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National strikes and demonstrations in Colombia amid COVID-19 resurgence
Beginning on Wednesday April 28, protest strikes and demonstrations took place across Colombia. The massive popular movement began as a protest against a regressive 2 billion dollar (US) tax hike on food, public transportation and other essential goods and services, proposed by right-wing president Ivan Duque and approved by the legislature.
The tax measure ignited an already explosive situation created by acceleration in the COVID-19 pandemic that threatens the nation’s entire health system.
On May 2, a day after calling for the militarization of the country to drown the protests in blood, Duque called on Congress to rescind the tax measure. The announcement did not stop mass protests in defiance of police repression, in Bogotà, Cali, Medellìn and other Colombian cities.
Three thousand troops were sent into Cali, the epicenter of the protests. Human rights groups gave a preliminary report that indicates that at least 8 people were killed in demonstrations in Cali, 28 were wounded [two of whom lost their sight] and 84 arrested.
Buenos Aires teachers stage protest
Striking public school teachers in the city of Buenos Aires rallied Friday to protest this week’s school reopening. The educators rallied at the Buenos Aires Obelisk monument. Many of the teachers denounced the anti-science policies of Buenos Aires Mayor Horacio Larreta. The mayor decreed the reopening of schools despite an increase in COVID-19 cases and deaths, including among elementary school students, in the context of an overburdened hospital system. Teachers who spoke at the rally pledged that they would not return to in-person teaching.
Two weeks ago, the Medical Doctors Private Sector Association reported that the city’s medical infrastructure was in “near collapse,” with a one hundred percent occupation of emergency care beds in private hospitals and clinics and 80 percent occupation for public hospitals.
24-hour general strike in Chile demands president’s ouster
Thousands of workers, employed by public agencies and private firms, took part in a general strike on April 30, in anticipation of May Day, demanding the resignation of President Sebastian Piñera. The strikers were joined by students and farm workers, and by advocates of democratic rights.
Protests continued nationwide on May 1. In the port city of Valparaiso, marchers carried banners that read: “Bread, jobs, health and dignity” and “Life with dignity means having the right to health!” The march followed the road bordering the port.
In addition to protests against the government’s handling of the coronavirus pandemic, the strikers protested the Piñera administration’s refusal to allow workers to use part of their government pension accounts to confront the economic crisis created by the pandemic. The strikers also demand an immediate freeze on prices for food and essential goods for the working class.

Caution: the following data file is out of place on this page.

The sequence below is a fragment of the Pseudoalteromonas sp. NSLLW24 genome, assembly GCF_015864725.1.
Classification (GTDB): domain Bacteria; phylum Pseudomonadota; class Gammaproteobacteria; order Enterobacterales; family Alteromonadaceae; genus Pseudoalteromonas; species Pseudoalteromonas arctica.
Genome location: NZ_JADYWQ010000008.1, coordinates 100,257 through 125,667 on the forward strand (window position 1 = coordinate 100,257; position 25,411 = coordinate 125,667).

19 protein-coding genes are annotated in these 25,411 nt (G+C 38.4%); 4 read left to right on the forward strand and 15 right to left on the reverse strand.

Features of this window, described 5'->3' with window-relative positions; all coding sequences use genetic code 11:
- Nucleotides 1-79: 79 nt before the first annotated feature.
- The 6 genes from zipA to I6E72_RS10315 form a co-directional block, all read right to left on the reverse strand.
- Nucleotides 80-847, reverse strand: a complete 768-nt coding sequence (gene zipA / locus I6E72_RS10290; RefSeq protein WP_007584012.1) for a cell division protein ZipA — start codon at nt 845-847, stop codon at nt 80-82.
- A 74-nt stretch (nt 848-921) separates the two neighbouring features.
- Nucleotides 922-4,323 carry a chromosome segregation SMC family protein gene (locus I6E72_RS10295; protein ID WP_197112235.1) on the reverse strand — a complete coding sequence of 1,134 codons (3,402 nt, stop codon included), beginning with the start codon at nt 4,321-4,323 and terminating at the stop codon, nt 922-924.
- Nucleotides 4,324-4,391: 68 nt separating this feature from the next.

Workers mark May Day with demonstrations across Mexico
On May first, International Workers Day, in defiance of their trade unions, workers marched in Mexico City, Veracruz, Guadalajara, Guanajuato, Oaxaca, Puebla, and Yucatan. In Guadalajara, where the “official” corporate union federations had announced that no May Day actions would be held, workers rallied anyway.
Another significant march took place in the industrial city of Puebla, location of auto parts and auto assembly plants operated by Fiat and Volkswagen. The protest included delegations of autoworkers marching under their banners demanding that workers’ rights be respected in the context of the COVID-19 pandemic. Also present were hospital workers, educators, and telephone workers who are fighting attempts by the Telemex phone monopoly to strip them of retirement rights.
In Manaos, Brazil, thousands march against President Bolsonaro’s visit
On April 30, thousands marched in the city of Manaos, capital of Amazonia State, against the declaration of President Jair Bolsonaro an “Amazonian citizen.” The honor was bestowed by the state legislature on April 20.
Demonstrators denounced Bolsonaro for his indifference to the indigenous population of the region and for his criminal mishandling of the coronavirus pandemic. Francy Junior, a woman’s rights activist, denounced the president, stating “Bolsonaro is responsible for over 12,000 [COVID-19] deaths in our state.”